In 1993, an intrepid group of exercise physiologists, physical therapists and one physician (me) drafted the first edition of a textbook called Exercise Management of Persons with Chronic Diseases and Disabilities (CDD). Working on behalf of the American College of Sports Medicine, we sought to fill a void of exercise guidelines for patients with chronic conditions beyond the “Big Five” (heart disease, high blood pressure, high cholesterol, arthritis and diabetes). Through 3 editions with a 4th now in press, CDD addresses nearly 50 chronic conditions.
GE Moore MD's blog
Reductionism vs Complexity
In Part 1 of false dichotomies, we consider widely divergent studies on the nature of Life. Each provides a different view of reality, somewhat like the way MRI “slices” are oriented in different planes to give different 2-dimensional images of a 3-dimensional organ, like a brain.
In the 1968 science fiction thriller 2001: A Space Odyssey, written by writer Arthur C. Clark and the film directed by Stanley Kubrick, the computer named HAL 9000 was touted as being incapable of error. In an infamous unintended coincidence, which Clark said he would have changed had he realized it, the letters H, A and L sit 1 position in front of the letters I, B and M.
A major flaw of the human mind is that it tends towards dichotomization - perceiving everything as two-sided: black vs white, hot vs cold, good vs evil, right vs wrong. The undesirable consequence is that we misperceive reality, which is extremely complex with many more than two sides. One only has to read the daily news to see the trouble this causes, but dichotomization also affects health care.
"Go Outside and Play"!
Those 4 words were often the instructions I got when I was young. And, apparently, I was not the only one who was told to come inside when the street lights came on. Or so I learned from Bill Sells and Tom Cove on March 4th, when they opened the Sports and Fitness Industry Association (SFIA) National Health Through Fitness Day, in partnership with the American College of Sports Medicine (ACSM).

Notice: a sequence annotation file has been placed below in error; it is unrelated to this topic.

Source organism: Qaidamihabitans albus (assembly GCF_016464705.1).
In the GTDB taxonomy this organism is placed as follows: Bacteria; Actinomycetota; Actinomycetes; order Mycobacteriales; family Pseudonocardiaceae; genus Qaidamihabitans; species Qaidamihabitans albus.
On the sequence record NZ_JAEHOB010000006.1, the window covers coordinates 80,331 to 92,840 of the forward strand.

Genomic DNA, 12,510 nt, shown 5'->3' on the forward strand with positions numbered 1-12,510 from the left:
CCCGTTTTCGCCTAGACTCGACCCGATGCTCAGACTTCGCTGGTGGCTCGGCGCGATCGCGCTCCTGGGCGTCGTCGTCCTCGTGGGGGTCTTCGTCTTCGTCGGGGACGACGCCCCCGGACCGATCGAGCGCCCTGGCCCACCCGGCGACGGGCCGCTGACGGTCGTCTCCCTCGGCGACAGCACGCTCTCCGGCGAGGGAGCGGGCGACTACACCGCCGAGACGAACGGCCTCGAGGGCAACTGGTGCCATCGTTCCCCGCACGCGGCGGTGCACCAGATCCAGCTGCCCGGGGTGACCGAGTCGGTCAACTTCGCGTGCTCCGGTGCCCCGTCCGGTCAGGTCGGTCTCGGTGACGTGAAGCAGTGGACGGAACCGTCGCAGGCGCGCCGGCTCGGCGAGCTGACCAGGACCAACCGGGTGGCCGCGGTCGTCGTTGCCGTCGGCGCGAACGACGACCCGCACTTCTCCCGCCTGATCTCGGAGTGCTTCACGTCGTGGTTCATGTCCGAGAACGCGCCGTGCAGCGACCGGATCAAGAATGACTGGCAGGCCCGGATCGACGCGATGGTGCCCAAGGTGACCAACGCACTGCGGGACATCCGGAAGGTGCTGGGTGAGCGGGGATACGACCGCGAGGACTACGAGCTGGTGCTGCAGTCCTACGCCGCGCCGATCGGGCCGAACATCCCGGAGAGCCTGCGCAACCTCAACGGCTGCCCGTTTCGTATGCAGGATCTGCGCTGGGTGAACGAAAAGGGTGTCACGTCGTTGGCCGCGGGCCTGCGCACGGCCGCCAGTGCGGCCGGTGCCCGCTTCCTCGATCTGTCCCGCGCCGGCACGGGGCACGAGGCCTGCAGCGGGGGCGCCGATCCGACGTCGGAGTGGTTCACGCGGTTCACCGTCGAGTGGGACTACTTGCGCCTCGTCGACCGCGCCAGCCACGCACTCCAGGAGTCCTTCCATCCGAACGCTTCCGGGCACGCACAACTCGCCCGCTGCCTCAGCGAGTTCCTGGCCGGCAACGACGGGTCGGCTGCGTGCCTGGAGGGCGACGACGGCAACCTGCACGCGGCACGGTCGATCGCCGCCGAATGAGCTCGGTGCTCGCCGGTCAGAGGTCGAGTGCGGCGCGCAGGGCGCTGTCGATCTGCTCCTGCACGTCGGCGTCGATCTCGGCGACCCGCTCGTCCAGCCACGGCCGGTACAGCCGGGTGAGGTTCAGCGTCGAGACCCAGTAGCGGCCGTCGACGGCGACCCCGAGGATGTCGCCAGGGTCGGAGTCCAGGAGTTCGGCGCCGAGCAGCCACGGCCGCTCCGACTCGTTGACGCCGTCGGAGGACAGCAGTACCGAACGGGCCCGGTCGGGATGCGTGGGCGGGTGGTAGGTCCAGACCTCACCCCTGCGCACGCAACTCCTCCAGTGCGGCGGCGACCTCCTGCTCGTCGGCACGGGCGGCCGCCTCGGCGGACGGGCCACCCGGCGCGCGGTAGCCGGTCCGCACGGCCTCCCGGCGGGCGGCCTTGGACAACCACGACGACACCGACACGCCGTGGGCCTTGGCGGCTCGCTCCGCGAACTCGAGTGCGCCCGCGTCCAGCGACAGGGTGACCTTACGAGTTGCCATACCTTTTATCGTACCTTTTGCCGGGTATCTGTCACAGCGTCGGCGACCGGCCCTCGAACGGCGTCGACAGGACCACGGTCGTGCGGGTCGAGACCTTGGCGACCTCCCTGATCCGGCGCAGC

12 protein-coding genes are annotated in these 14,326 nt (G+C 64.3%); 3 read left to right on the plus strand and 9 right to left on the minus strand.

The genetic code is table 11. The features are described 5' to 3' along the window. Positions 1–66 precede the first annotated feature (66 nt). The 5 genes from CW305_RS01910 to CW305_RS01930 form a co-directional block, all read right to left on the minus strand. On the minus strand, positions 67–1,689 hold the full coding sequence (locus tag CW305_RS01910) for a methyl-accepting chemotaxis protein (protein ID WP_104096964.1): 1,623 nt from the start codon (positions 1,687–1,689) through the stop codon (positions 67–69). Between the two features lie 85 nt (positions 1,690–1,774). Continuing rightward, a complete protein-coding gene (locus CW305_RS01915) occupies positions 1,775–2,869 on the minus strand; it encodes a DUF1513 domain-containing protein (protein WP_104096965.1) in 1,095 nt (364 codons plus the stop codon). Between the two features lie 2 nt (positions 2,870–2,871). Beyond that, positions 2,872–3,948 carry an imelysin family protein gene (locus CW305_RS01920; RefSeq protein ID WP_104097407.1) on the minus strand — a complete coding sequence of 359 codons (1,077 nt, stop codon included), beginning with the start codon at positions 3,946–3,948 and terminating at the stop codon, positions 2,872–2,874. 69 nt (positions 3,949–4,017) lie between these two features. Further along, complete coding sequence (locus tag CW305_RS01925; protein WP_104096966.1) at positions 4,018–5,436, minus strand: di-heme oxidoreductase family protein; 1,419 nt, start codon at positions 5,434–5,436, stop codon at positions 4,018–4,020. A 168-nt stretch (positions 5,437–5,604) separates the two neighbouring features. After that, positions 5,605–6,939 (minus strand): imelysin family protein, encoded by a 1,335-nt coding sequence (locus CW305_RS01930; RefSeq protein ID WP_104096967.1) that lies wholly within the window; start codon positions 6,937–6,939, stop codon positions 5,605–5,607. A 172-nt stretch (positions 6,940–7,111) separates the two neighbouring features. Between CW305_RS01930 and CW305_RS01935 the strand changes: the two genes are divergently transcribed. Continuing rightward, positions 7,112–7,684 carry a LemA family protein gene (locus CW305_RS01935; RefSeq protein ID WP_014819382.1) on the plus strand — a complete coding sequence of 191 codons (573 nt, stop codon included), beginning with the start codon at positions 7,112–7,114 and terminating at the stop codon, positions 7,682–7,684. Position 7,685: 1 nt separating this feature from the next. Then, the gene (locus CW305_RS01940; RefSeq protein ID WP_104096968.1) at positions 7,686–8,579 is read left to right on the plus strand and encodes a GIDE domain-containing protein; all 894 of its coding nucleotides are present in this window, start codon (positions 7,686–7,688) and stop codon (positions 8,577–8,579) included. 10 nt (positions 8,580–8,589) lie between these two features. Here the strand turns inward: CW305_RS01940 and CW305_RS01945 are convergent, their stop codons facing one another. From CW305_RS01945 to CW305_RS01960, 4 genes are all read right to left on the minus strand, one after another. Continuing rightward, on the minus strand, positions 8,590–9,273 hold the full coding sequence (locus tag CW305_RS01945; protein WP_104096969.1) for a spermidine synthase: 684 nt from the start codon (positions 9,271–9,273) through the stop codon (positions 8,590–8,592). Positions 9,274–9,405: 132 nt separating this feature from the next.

When there are lots of ways to do something, it’s a good bet that none of them work. Everyone uses a technique or tool if it really is superior. So with the internet, bookstore shelves and junk mail bins filled by peddlers selling motivation...hmmm. Since getting patients activated – actively engaged in maintaining their health – is a huge element of plans to improve population health, it’s worth examining how that might work.
Dr. Ezekiel Emanuel published a misguided and extremely myopic op-ed in the New York Times on January 9. He recommended that everyone forgo annual physicals by their primary care physician (PCP). Annual physicals are often conflated with health checks or wellness visits, in which it may be appropriate to have a focused physical exam. A more constructive call would have been for Dr.
As 2015 opens, here are some thoughts on 5 challenges facing us in health care.
In prior blogs, I’ve written about the need for our heatlh care system to tear down the silos. One area of this is the use of health risk and social/behavioral assessments - what Sustainable Health Systems calls health ecology. There is lots of good activity going on in these domains, but it’s as if nobody is looking from the 40,000 foot view, and particularly not with the view of how the pieces will fit together when it’s all done.
ROI from worksite wellness programs is difficult to measure, is generally positive, and varies widely by type of program. Most authorities quote a range of saving $3.50 - $5.00 for each dollar spent. A great buy, but employers tend to follow the lead of the C-suite - investing in wellness if leadership “Believes” in wellness, not investing if leadership are "Non-Believers".
But what about physician wellness visits? Are those a good buy?